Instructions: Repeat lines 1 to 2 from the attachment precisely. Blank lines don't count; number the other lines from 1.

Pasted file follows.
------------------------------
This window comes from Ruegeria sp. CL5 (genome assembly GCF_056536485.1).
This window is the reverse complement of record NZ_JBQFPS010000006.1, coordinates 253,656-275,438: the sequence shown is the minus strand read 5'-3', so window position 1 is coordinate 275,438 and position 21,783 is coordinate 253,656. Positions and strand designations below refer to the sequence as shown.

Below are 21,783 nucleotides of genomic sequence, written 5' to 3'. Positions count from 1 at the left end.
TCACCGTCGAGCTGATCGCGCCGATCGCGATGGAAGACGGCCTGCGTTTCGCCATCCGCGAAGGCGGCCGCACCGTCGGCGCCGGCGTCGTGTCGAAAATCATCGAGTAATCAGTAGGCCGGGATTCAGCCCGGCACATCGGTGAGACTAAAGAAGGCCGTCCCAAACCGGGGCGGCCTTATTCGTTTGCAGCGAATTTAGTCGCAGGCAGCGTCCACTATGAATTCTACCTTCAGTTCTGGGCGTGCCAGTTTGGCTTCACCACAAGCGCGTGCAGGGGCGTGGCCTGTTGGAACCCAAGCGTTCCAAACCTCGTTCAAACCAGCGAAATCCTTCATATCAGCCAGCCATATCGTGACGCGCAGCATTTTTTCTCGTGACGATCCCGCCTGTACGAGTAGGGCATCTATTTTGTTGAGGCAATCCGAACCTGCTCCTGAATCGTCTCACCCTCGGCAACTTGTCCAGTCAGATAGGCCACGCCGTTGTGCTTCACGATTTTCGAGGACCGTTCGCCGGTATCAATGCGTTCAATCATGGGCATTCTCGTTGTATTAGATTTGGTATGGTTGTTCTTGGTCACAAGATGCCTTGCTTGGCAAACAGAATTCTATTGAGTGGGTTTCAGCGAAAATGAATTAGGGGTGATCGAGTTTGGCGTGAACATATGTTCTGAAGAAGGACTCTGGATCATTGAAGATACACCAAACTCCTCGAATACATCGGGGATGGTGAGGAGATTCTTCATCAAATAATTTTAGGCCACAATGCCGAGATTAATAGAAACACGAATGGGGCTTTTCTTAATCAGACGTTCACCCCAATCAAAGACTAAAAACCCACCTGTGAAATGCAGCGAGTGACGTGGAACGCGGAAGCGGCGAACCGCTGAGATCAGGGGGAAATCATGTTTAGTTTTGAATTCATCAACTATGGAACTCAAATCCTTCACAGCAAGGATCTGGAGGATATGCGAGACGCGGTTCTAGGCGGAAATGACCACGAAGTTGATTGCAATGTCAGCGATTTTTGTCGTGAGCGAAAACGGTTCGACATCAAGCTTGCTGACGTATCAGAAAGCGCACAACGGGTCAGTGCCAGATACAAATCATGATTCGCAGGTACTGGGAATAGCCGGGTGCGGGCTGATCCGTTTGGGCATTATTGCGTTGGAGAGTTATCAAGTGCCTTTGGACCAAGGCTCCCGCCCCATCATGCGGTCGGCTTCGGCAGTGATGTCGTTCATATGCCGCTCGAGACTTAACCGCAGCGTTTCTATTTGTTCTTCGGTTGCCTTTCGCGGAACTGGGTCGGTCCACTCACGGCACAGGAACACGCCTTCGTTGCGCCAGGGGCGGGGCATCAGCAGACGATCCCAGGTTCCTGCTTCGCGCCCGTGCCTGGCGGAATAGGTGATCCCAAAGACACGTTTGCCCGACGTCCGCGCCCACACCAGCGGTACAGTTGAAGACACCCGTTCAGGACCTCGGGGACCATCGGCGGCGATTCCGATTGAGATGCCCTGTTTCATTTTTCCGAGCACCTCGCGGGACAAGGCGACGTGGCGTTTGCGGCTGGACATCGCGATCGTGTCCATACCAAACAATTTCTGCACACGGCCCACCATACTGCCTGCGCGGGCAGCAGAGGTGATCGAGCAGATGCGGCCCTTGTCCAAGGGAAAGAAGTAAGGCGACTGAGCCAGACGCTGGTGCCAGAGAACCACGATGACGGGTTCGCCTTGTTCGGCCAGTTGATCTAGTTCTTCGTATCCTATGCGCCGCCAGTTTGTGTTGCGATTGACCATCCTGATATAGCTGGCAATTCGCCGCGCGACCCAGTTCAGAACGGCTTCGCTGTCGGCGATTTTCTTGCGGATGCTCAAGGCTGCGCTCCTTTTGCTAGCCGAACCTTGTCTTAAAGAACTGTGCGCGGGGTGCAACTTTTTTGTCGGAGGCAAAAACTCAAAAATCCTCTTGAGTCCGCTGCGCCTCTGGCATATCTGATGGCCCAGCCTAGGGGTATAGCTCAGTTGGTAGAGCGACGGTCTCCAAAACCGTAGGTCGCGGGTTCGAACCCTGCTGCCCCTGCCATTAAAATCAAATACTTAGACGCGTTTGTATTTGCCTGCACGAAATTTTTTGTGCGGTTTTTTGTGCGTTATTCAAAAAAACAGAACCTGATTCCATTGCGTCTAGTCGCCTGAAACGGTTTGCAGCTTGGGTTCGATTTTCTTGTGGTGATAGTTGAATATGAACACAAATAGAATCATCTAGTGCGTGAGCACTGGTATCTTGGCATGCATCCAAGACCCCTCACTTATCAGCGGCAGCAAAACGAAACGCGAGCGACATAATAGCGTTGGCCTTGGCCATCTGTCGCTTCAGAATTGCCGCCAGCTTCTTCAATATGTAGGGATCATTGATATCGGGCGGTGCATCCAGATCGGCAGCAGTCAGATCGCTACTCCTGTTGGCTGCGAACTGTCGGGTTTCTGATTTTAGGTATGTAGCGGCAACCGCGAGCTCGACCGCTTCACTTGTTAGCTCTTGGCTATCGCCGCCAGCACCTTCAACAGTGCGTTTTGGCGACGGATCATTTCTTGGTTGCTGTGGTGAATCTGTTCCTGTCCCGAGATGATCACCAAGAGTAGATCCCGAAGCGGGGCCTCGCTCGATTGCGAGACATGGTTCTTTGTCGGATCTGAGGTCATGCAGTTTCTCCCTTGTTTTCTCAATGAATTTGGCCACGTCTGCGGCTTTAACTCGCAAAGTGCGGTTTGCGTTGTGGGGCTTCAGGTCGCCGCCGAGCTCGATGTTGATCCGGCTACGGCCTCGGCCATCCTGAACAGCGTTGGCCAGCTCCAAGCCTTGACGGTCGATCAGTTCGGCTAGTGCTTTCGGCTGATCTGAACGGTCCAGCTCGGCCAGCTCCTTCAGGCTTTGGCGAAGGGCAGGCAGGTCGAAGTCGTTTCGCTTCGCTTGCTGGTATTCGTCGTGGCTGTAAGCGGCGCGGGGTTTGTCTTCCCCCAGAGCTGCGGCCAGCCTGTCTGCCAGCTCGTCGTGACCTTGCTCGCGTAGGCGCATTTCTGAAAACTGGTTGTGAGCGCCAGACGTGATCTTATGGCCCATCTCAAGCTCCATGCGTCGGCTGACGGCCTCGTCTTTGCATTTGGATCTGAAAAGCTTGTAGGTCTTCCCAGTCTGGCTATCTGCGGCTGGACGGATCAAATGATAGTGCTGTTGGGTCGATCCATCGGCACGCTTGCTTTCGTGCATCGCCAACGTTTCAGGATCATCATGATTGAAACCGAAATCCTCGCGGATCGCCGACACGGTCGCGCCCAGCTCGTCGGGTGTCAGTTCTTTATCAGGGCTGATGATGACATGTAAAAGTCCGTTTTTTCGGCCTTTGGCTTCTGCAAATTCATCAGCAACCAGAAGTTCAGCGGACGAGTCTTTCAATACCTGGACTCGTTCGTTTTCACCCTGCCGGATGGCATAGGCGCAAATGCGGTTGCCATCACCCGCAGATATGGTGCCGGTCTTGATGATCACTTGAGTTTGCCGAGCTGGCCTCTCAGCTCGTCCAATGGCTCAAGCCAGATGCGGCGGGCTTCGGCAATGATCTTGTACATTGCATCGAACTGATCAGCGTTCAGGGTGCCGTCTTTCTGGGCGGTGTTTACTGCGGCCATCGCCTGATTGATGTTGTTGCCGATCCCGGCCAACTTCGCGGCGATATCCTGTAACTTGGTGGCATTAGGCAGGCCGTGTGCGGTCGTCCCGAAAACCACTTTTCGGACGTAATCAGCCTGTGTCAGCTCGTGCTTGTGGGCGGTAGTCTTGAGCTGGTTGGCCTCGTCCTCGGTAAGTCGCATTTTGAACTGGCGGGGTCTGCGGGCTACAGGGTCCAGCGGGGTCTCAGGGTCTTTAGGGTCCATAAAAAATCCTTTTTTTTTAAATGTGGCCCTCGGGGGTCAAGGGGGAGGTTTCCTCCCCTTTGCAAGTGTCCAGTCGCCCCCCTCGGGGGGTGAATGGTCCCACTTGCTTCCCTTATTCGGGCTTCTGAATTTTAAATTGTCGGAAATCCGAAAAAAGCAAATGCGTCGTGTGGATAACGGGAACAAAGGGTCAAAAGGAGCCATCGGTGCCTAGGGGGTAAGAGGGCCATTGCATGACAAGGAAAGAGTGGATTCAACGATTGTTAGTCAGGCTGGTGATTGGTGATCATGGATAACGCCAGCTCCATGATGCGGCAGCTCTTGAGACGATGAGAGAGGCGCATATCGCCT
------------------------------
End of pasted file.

This window comes from Ruegeria sp. CL5 (genome assembly GCF_056536485.1).
This window is the reverse complement of record NZ_JBQFPS010000006.1, coordinates 253,656-275,438: the sequence shown is the minus strand read 5'-3', so window position 1 is coordinate 275,438 and position 21,783 is coordinate 253,656. Positions and strand designations below refer to the sequence as shown.